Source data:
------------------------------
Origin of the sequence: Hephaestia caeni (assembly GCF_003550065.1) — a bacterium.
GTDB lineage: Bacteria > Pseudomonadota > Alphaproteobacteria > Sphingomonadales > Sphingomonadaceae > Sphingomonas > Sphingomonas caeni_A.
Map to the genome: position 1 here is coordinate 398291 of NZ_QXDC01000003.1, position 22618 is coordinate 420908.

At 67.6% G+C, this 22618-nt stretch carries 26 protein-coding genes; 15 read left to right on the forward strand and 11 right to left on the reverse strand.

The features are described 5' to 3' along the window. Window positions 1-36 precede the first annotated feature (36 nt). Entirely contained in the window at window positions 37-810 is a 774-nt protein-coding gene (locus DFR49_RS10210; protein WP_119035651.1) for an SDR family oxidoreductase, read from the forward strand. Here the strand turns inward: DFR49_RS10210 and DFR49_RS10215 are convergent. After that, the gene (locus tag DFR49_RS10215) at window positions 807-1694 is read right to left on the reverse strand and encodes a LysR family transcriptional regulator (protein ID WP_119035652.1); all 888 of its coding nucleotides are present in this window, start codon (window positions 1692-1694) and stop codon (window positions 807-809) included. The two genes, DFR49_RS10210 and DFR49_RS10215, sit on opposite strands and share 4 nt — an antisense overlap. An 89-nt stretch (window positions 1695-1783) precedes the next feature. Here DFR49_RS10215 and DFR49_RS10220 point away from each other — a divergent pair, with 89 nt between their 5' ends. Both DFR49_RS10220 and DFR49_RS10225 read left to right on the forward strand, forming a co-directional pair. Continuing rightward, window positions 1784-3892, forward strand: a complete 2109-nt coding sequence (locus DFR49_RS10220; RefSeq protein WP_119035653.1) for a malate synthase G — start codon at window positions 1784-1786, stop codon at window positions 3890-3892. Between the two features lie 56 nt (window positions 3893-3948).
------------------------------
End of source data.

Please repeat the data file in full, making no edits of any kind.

Origin of the sequence: Hephaestia caeni (assembly GCF_003550065.1) — a bacterium.
GTDB lineage: Bacteria > Pseudomonadota > Alphaproteobacteria > Sphingomonadales > Sphingomonadaceae > Sphingomonas > Sphingomonas caeni_A.
Map to the genome: position 1 here is coordinate 398291 of NZ_QXDC01000003.1, position 22618 is coordinate 420908.

At 67.6% G+C, this 22618-nt stretch carries 26 protein-coding genes; 15 read left to right on the forward strand and 11 right to left on the reverse strand.

The features are described 5' to 3' along the window. Window positions 1-36 precede the first annotated feature (36 nt). Entirely contained in the window at window positions 37-810 is a 774-nt protein-coding gene (locus DFR49_RS10210; protein WP_119035651.1) for an SDR family oxidoreductase, read from the forward strand. Here the strand turns inward: DFR49_RS10210 and DFR49_RS10215 are convergent. After that, the gene (locus tag DFR49_RS10215) at window positions 807-1694 is read right to left on the reverse strand and encodes a LysR family transcriptional regulator (protein ID WP_119035652.1); all 888 of its coding nucleotides are present in this window, start codon (window positions 1692-1694) and stop codon (window positions 807-809) included. The two genes, DFR49_RS10210 and DFR49_RS10215, sit on opposite strands and share 4 nt — an antisense overlap. An 89-nt stretch (window positions 1695-1783) precedes the next feature. Here DFR49_RS10215 and DFR49_RS10220 point away from each other — a divergent pair, with 89 nt between their 5' ends. Both DFR49_RS10220 and DFR49_RS10225 read left to right on the forward strand, forming a co-directional pair. Continuing rightward, window positions 1784-3892, forward strand: a complete 2109-nt coding sequence (locus DFR49_RS10220; RefSeq protein WP_119035653.1) for a malate synthase G — start codon at window positions 1784-1786, stop codon at window positions 3890-3892. Between the two features lie 56 nt (window positions 3893-3948).